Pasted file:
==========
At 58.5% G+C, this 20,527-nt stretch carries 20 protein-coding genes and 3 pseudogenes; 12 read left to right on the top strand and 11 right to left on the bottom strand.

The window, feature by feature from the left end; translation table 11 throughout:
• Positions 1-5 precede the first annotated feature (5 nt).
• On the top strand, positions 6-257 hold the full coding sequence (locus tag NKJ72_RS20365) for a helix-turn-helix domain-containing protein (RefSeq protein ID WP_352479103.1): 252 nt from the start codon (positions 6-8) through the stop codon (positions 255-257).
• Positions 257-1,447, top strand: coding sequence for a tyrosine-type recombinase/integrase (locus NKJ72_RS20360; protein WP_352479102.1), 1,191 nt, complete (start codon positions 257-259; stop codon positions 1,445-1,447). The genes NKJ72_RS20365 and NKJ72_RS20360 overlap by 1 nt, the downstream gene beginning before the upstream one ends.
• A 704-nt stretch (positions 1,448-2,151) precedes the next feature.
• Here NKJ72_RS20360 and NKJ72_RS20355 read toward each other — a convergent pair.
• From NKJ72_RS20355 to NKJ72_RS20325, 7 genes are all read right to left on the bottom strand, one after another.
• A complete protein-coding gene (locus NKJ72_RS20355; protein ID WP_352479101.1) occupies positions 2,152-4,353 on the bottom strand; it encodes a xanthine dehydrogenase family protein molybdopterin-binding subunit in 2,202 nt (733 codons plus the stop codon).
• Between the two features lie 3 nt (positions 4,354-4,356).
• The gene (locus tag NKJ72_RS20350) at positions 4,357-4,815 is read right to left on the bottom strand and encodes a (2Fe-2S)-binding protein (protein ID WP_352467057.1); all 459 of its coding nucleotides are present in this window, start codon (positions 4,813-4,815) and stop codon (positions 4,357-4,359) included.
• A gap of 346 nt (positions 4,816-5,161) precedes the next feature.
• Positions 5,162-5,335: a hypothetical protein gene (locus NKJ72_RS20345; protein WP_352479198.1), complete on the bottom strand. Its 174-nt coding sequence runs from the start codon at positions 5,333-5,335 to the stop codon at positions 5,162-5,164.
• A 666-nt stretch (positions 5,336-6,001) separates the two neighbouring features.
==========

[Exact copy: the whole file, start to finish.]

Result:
At 58.5% G+C, this 20,527-nt stretch carries 20 protein-coding genes and 3 pseudogenes; 12 read left to right on the top strand and 11 right to left on the bottom strand.

The window, feature by feature from the left end; translation table 11 throughout:
• Positions 1-5 precede the first annotated feature (5 nt).
• On the top strand, positions 6-257 hold the full coding sequence (locus tag NKJ72_RS20365) for a helix-turn-helix domain-containing protein (RefSeq protein ID WP_352479103.1): 252 nt from the start codon (positions 6-8) through the stop codon (positions 255-257).
• Positions 257-1,447, top strand: coding sequence for a tyrosine-type recombinase/integrase (locus NKJ72_RS20360; protein WP_352479102.1), 1,191 nt, complete (start codon positions 257-259; stop codon positions 1,445-1,447). The genes NKJ72_RS20365 and NKJ72_RS20360 overlap by 1 nt, the downstream gene beginning before the upstream one ends.
• A 704-nt stretch (positions 1,448-2,151) precedes the next feature.
• Here NKJ72_RS20360 and NKJ72_RS20355 read toward each other — a convergent pair.
• From NKJ72_RS20355 to NKJ72_RS20325, 7 genes are all read right to left on the bottom strand, one after another.
• A complete protein-coding gene (locus NKJ72_RS20355; protein ID WP_352479101.1) occupies positions 2,152-4,353 on the bottom strand; it encodes a xanthine dehydrogenase family protein molybdopterin-binding subunit in 2,202 nt (733 codons plus the stop codon).
• Between the two features lie 3 nt (positions 4,354-4,356).
• The gene (locus tag NKJ72_RS20350) at positions 4,357-4,815 is read right to left on the bottom strand and encodes a (2Fe-2S)-binding protein (protein ID WP_352467057.1); all 459 of its coding nucleotides are present in this window, start codon (positions 4,813-4,815) and stop codon (positions 4,357-4,359) included.
• A gap of 346 nt (positions 4,816-5,161) precedes the next feature.
• Positions 5,162-5,335: a hypothetical protein gene (locus NKJ72_RS20345; protein WP_352479198.1), complete on the bottom strand. Its 174-nt coding sequence runs from the start codon at positions 5,333-5,335 to the stop codon at positions 5,162-5,164.
• A 666-nt stretch (positions 5,336-6,001) separates the two neighbouring features.